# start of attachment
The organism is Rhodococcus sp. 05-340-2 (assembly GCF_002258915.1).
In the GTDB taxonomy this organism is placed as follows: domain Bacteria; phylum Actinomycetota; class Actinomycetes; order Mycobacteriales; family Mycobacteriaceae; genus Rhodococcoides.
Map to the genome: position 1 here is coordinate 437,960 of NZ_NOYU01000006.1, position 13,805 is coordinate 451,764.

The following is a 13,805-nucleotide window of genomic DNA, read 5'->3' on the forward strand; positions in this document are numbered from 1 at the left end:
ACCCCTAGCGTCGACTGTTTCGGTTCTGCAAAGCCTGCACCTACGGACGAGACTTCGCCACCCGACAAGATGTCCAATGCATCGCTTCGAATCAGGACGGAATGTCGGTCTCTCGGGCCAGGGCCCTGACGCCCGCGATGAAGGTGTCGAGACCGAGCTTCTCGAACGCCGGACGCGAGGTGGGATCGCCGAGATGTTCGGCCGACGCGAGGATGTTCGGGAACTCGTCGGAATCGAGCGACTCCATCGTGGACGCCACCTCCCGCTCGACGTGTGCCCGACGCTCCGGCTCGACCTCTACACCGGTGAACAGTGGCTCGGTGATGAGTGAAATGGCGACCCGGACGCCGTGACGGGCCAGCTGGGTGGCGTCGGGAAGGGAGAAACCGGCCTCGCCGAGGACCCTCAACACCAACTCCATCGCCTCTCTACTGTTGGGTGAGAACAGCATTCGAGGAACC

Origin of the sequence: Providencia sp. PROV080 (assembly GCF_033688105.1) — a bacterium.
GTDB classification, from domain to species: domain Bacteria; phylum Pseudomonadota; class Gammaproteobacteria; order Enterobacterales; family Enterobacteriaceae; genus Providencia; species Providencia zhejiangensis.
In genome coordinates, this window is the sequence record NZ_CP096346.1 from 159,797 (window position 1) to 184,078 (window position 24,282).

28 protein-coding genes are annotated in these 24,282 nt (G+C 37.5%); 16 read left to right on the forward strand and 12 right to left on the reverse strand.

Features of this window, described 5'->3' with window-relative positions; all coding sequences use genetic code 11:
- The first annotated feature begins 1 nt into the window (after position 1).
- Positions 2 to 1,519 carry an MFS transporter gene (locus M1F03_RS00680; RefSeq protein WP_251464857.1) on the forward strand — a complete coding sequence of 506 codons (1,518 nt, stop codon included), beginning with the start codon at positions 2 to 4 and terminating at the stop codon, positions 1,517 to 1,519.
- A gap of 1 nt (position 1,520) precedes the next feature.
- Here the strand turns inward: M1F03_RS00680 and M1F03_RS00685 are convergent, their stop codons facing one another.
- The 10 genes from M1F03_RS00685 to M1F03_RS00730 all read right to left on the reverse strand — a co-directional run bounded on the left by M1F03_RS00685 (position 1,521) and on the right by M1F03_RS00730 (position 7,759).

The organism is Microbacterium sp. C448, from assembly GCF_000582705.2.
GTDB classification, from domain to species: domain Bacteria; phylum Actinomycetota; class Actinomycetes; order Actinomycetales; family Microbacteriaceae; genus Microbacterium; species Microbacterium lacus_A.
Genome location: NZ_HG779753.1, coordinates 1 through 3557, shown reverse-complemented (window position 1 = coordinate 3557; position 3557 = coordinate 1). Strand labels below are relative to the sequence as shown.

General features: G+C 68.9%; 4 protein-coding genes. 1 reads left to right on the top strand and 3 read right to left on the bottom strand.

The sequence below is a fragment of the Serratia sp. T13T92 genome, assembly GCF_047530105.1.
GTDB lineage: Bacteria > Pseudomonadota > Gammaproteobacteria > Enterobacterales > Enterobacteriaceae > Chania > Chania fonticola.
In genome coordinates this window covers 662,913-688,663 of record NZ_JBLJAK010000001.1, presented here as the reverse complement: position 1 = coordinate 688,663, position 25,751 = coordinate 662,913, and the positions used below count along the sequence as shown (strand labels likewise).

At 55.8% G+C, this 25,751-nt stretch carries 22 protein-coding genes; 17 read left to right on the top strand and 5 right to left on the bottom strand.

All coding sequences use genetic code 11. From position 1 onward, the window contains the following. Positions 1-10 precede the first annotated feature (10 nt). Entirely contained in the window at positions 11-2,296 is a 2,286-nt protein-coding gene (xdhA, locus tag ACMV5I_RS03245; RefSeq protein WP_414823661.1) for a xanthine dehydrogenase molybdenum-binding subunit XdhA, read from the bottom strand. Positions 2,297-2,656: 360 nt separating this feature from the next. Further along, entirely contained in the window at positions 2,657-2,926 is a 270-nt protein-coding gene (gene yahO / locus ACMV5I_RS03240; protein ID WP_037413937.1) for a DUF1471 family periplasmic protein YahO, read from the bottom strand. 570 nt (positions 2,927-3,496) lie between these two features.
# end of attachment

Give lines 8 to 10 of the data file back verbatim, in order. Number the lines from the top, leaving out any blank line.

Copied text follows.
In genome coordinates, this window is the sequence record NZ_CP096346.1 from 159,797 (window position 1) to 184,078 (window position 24,282).

28 protein-coding genes are annotated in these 24,282 nt (G+C 37.5%); 16 read left to right on the forward strand and 12 right to left on the reverse strand.

Features of this window, described 5'->3' with window-relative positions; all coding sequences use genetic code 11: